Cultivating Community, Cultivating Life

“[T]here were times, . . . mainly during the . . . harvest, when we would all be together. The men would go early to have the benefit of the cool of the morning. The women would finish their housework and then gather, sometimes bringing dishes already cooked, to lay on a big feed at dinnertime; and then after the dishes were done, they would go out to help in the field or the barn for the rest of the day. . . . This was our membership.” (Hannah Coulter 92)

Through most of America’s history, people grew up in small towns. They knew each other and helped each other. Most people were part of a community.

Modern people have accused these forebears of sexual division, relegating women to the kitchen. But women worked in the fields too. Men and women grew food and other crops.

Often the division of labor meant he worked harder than she did growing the food. And she worked harder than he did to bring to put it on the table. Children grew up learning a good measure of hard work.

It wasn’t about who did what work. It was about making sure the work got done.  Everyone had a part to play, a contribution to make, a purpose to serve.

People worked hard, some just to survive–others, to thrive. They grew old, perhaps at a faster rate than we do. They were tired. But they were not lonely.

Today, loneliness is an American epidemic. We might expect that among the elderly–especially those who live alone–but that isn’t the case. In fact, older people have done the best job of keeping themselves from being isolated.

The loneliest among us are the young.

The situation was bad before COVID. It’s worse now.

The problem is bigger than social isolation. Loneliness is a health problem–as harmful as smoking–making some more prone to heart disease. Loneliness is costly in many ways.

And social loss happens in more than dollars. Lonely people are more prone to substance abuse. Loneliness has become a social crisis.

Author of Hannah CoulterWendell Berry sums up our problem this way: “We need drugs, apparently, because we have lost each other.”

An exodus back to the farming life doesn’t seem reasonable. Much of the available farmland has been consolidated or subdivided. But there are things we can do.

Many of these things came more easily to farm folks. Working together, eating together.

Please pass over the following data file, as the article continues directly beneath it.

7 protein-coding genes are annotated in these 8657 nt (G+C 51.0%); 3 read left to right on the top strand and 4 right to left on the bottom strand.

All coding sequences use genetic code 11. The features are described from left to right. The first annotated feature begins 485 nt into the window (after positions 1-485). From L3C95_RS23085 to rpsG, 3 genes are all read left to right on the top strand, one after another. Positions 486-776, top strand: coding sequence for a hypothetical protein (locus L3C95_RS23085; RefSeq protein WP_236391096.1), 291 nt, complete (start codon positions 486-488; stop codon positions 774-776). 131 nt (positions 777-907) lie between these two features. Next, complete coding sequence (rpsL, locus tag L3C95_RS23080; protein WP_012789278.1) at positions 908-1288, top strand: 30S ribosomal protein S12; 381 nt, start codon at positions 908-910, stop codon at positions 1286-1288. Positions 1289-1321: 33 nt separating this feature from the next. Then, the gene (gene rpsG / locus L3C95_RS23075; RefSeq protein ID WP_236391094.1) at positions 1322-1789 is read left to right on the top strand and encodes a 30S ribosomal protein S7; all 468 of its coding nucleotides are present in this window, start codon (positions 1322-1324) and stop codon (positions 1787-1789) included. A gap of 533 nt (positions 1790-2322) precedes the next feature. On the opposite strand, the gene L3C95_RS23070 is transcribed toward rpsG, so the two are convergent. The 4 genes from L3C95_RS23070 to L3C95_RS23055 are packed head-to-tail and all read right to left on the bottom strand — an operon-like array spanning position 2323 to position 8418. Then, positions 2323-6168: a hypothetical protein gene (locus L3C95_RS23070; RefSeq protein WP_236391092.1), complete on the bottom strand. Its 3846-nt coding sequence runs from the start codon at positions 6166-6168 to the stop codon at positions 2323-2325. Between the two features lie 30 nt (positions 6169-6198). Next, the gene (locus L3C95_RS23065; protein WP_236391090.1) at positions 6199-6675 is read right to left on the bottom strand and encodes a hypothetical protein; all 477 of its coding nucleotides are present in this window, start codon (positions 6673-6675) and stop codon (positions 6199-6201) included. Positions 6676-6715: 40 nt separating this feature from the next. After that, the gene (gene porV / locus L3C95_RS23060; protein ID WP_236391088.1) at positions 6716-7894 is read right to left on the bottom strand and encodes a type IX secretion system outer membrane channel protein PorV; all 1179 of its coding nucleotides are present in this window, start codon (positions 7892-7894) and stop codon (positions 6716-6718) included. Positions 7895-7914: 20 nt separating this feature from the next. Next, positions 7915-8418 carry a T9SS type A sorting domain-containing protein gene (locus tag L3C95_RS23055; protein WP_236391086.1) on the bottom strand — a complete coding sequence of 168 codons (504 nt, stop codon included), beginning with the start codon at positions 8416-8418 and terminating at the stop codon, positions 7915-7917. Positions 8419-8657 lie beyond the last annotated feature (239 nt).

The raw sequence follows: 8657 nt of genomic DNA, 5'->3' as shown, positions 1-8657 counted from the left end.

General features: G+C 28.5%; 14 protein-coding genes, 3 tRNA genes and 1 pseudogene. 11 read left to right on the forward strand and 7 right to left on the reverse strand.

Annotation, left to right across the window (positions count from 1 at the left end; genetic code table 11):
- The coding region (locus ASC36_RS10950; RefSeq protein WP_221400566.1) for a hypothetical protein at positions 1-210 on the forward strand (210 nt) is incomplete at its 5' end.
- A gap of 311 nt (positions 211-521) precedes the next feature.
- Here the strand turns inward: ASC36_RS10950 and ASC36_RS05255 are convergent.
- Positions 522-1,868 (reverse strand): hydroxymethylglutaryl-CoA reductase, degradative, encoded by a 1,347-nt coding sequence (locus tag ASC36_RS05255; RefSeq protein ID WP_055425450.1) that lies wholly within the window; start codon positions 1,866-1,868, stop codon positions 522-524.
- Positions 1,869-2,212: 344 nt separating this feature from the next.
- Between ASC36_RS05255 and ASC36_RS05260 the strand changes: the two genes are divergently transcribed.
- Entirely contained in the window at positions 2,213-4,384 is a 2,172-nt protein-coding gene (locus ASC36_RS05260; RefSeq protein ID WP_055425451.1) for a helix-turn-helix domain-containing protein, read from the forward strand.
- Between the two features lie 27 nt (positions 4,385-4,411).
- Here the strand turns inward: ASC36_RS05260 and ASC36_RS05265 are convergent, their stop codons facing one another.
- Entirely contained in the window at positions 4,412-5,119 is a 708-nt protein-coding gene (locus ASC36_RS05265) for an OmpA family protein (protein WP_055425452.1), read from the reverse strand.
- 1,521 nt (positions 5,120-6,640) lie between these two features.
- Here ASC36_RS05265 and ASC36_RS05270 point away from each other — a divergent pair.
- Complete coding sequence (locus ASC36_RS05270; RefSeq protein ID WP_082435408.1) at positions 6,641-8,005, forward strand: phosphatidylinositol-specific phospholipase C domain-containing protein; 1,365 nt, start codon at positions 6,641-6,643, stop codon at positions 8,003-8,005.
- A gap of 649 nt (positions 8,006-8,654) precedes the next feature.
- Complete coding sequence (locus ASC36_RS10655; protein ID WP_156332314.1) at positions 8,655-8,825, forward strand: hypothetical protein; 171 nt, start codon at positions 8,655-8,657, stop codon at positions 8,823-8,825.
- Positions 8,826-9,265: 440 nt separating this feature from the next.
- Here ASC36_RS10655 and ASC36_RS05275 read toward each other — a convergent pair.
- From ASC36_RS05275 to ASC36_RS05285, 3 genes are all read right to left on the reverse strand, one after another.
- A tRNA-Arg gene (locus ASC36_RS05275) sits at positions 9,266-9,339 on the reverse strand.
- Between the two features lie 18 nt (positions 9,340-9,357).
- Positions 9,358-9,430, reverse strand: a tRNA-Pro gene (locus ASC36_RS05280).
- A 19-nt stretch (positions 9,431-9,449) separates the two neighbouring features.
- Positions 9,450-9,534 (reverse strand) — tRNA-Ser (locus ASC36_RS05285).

We can do those things too. But we have to be more intentional than they had to be.

We can grow some of our own food. Some of us already grow tomatoes–even in pots–even in apartments. What better way to show the young that food doesn’t originate in a store?

What better way to explain the concept of cultivation?

We cultivate plants. We cultivate purpose. We cultivate our souls.

When we as a society left the farm for the town or the suburbs, we thought we were moving to a better place, an easier life. Ease has shown itself to be a false promise for peace in our hearts.

With purpose, we find that peace. And that is something we can pass along.

“It is not good for the man to be alone.” Genesis 2:18

Photo Credit: Pexels

Nancy E. Head’s Restoring the Shattered is out in paperback! Get your copy here!

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9 Replies to “Cultivating Community, Cultivating Life”

  1. You’re right, Nancy, working together and eating together does sound like the perfect way to fight loneliness and connect with neighbors, coworkers, and/or acquaintances. A person could provide the ingredients for a simple meal (or have everyone bring their assigned share). Pasta, a big salad, and crusty bread would be one menu-example. Everyone could pitch in to help prepare, and then eat together. By the end of the evening, friendships will likely be forming. Many of us are just shy about issuing an invitation to people we don’t know well. We need to get over it!

    1. So true today, Nancy. We haven’t been good about hospitality since Rob and Laura Petrie graced our black and white television screens. Thanks and God bless!

    2. Nancy, our home group from church does that every couple of months along with our regular meeting, and it’s wonderful. The youngest member of the group is 19, and the oldest is … well she won’t say. (“Age is just a number, and mine’s unlisted.” 😉 ) We’re like family. <3

  2. I agree, Nancy. Ironically, there is an epidemic of loneliness, in spite of there being more ways than ever to “connect.” Last night I got a text from a “wrong number,” a young lady who had changed phones and lost her contacts. (I guess people don’t memorize one another’s phone numbers anymore.) I told her I would pray that her friends would call her. She commented that I seemed so nice, sent me a picture of herself, and told me her name. When she asked how old I was, I sent her a photo of me in a firefighter’s hat with the fire extinguisher, ready to blow out the candles on my last birthday cake. I thought once this young person found out I was 70, that would be the end of the conversation, but she went on talking to me, calling me “mom,” and telling me about herself and her family, who live on the other side of the world. (She lives alone in New York.) I pictured this beautiful young lady in her apartment with no friends … very sad. I don’t believe what happened last night was an accident, more like a divine appointment. She is still sending me messages today. She’s going to read one of my books (or more) and we’re going to talk about them. 🙂

    1. I love God’s divine appointments. Think of the void you could be filling in her life! Thank you for sharing about your church and this encounter. God bless and lead.

  3. Nancy, I love this insightful line: “Ease has shown itself to be a false promise for peace in our hearts.” Work seems less like toil when you have purpose and community as you do it. Thanks for another thought-provoking post!

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